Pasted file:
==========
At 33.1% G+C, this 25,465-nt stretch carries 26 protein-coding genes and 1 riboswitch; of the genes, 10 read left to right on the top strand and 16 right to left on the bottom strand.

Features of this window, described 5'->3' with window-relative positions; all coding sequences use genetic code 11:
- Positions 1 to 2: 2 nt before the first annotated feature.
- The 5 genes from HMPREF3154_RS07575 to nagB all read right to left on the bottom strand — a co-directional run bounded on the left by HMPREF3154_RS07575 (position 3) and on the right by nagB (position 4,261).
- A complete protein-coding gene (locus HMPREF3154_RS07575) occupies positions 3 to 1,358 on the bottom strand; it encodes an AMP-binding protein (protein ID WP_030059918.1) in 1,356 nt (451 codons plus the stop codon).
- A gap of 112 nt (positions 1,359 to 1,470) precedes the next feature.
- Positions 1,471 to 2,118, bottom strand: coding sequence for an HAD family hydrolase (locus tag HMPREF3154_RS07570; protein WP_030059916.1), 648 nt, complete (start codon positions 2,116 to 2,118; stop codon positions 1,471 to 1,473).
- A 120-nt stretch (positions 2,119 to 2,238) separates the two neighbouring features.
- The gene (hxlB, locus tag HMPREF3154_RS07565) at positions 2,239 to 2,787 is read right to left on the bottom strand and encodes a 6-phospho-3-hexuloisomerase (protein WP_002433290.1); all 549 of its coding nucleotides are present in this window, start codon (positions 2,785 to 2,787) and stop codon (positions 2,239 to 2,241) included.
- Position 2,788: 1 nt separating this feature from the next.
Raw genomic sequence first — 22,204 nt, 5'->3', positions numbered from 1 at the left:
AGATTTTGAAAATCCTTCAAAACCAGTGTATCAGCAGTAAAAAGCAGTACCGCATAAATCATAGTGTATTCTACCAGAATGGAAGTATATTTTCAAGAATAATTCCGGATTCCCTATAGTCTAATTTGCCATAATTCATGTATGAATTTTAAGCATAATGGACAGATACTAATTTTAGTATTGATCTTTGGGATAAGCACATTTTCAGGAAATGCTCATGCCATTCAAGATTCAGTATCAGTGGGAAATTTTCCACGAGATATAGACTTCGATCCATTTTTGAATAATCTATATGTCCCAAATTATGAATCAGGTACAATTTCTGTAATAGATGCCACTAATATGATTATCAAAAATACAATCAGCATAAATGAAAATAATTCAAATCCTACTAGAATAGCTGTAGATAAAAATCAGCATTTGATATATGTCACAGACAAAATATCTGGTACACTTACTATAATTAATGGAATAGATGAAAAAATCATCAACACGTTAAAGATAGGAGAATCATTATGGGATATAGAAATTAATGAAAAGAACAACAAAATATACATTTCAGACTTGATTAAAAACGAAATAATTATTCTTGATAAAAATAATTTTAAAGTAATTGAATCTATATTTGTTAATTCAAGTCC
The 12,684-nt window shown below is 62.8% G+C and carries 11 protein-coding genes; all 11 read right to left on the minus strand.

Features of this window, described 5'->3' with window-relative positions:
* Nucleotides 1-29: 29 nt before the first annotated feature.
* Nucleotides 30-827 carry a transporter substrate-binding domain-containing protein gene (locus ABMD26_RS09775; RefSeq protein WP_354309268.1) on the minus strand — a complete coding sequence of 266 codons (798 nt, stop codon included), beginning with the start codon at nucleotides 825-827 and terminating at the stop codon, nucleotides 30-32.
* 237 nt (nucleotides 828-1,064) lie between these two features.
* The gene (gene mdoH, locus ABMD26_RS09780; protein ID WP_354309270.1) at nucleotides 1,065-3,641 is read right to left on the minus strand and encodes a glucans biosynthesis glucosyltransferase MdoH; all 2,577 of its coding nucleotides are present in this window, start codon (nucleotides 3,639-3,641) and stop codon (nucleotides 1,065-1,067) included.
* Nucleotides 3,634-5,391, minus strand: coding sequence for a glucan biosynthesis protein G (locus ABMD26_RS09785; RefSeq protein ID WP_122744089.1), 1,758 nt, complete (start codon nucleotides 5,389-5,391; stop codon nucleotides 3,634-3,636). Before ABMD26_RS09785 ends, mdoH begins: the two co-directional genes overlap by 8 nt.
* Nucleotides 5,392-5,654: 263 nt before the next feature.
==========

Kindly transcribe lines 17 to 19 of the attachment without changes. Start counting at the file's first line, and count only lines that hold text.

* 237 nt (nucleotides 828-1,064) lie between these two features.
* The gene (gene mdoH, locus ABMD26_RS09780; protein ID WP_354309270.1) at nucleotides 1,065-3,641 is read right to left on the minus strand and encodes a glucans biosynthesis glucosyltransferase MdoH; all 2,577 of its coding nucleotides are present in this window, start codon (nucleotides 3,639-3,641) and stop codon (nucleotides 1,065-1,067) included.
* Nucleotides 3,634-5,391, minus strand: coding sequence for a glucan biosynthesis protein G (locus ABMD26_RS09785; RefSeq protein ID WP_122744089.1), 1,758 nt, complete (start codon nucleotides 5,389-5,391; stop codon nucleotides 3,634-3,636). Before ABMD26_RS09785 ends, mdoH begins: the two co-directional genes overlap by 8 nt.